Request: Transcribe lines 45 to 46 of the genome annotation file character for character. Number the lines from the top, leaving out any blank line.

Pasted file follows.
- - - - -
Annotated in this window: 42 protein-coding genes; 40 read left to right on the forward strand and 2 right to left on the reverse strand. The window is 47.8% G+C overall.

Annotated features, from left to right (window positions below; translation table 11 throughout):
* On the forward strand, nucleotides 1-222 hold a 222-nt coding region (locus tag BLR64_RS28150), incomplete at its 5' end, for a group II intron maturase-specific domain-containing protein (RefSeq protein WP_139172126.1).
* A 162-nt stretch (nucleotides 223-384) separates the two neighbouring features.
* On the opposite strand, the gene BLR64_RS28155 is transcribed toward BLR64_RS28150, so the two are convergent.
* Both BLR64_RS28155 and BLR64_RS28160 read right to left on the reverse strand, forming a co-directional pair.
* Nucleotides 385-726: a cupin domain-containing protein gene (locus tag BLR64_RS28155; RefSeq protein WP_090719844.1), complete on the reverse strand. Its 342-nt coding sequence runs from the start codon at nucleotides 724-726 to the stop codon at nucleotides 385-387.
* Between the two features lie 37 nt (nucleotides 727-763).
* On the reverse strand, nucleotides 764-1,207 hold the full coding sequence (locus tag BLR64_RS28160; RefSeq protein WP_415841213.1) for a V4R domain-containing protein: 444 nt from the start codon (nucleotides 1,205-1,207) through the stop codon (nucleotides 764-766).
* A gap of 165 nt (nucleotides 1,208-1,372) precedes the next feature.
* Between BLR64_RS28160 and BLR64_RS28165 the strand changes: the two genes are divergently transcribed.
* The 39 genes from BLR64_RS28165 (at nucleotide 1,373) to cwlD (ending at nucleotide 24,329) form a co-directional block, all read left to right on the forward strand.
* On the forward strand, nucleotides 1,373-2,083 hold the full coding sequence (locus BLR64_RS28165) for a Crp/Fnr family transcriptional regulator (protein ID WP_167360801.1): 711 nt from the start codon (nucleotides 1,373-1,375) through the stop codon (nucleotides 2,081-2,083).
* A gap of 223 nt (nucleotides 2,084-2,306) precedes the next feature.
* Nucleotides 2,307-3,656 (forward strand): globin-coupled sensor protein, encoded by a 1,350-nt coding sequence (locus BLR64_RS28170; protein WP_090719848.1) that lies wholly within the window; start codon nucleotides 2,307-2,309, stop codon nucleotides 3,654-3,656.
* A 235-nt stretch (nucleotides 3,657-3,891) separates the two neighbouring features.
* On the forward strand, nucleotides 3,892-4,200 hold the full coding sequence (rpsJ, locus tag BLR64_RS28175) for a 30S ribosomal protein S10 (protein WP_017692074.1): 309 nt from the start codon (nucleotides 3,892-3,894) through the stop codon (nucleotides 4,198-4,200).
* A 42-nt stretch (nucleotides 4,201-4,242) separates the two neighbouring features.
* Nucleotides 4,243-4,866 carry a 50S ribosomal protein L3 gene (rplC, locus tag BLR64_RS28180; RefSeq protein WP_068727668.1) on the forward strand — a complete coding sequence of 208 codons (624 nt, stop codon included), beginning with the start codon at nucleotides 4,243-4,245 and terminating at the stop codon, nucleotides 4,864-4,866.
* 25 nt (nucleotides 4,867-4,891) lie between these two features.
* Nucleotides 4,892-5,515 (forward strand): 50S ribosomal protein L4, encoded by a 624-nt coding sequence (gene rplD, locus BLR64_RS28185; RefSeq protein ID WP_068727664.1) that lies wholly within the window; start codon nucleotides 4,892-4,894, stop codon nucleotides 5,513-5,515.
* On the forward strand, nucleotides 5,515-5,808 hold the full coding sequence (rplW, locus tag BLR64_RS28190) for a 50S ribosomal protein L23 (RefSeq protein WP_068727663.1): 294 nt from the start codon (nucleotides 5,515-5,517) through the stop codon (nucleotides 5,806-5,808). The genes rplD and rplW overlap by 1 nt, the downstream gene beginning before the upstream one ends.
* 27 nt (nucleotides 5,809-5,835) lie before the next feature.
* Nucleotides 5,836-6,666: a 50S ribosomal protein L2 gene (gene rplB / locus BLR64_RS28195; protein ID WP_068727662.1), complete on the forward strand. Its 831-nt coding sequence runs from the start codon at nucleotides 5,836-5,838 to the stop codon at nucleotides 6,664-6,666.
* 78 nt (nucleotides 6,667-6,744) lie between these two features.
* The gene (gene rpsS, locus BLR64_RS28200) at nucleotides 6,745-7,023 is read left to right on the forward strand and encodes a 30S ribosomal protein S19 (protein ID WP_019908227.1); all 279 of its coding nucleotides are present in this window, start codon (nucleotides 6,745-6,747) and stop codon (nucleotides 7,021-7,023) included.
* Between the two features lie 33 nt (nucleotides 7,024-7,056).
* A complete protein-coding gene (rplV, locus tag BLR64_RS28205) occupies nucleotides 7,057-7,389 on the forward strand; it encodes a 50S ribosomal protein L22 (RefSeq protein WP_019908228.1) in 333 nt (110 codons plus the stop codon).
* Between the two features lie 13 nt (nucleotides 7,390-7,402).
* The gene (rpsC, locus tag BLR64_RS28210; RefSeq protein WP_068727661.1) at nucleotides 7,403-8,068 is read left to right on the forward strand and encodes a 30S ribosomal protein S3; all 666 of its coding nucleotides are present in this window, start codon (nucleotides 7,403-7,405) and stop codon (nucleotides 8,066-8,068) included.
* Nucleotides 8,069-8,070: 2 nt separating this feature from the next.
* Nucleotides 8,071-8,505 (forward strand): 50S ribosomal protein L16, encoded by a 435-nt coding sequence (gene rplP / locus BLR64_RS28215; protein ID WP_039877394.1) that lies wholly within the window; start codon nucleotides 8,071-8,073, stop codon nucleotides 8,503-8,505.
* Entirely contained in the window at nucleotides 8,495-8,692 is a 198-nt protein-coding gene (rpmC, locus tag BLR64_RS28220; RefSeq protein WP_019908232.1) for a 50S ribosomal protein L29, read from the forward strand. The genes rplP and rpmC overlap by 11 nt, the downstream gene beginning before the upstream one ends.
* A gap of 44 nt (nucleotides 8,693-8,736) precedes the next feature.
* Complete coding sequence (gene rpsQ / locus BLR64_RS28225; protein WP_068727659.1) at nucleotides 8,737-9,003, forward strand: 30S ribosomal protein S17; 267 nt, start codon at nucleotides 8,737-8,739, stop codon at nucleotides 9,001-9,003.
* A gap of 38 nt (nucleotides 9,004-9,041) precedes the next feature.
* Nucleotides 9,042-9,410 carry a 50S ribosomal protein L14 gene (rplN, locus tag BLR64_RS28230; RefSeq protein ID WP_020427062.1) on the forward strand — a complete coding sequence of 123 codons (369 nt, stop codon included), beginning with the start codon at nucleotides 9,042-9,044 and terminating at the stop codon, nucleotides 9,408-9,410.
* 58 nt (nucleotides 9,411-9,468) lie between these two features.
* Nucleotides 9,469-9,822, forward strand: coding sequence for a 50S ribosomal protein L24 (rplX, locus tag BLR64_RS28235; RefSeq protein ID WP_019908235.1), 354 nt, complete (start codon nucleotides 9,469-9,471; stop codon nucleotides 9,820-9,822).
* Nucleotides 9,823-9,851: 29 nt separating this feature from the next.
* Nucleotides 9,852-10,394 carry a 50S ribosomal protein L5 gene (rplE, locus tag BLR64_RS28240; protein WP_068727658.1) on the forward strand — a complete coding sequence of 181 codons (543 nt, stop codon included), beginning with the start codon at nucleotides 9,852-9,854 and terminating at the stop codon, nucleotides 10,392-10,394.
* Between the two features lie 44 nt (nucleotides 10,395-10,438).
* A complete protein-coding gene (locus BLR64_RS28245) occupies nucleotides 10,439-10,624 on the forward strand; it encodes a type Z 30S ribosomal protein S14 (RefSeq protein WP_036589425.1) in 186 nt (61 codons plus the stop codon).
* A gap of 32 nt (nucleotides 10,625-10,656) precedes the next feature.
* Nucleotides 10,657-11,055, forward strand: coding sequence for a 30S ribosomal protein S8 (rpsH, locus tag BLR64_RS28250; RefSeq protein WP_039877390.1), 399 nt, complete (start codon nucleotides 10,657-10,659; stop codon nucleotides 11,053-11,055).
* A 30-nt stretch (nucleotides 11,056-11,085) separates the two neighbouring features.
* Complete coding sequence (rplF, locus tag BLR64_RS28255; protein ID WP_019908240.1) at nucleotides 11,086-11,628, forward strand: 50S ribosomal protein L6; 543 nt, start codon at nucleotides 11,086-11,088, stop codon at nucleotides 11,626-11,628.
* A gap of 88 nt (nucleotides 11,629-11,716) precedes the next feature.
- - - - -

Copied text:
* Nucleotides 10,657-11,055, forward strand: coding sequence for a 30S ribosomal protein S8 (rpsH, locus tag BLR64_RS28250; RefSeq protein WP_039877390.1), 399 nt, complete (start codon nucleotides 10,657-10,659; stop codon nucleotides 11,053-11,055).
* A 30-nt stretch (nucleotides 11,056-11,085) separates the two neighbouring features.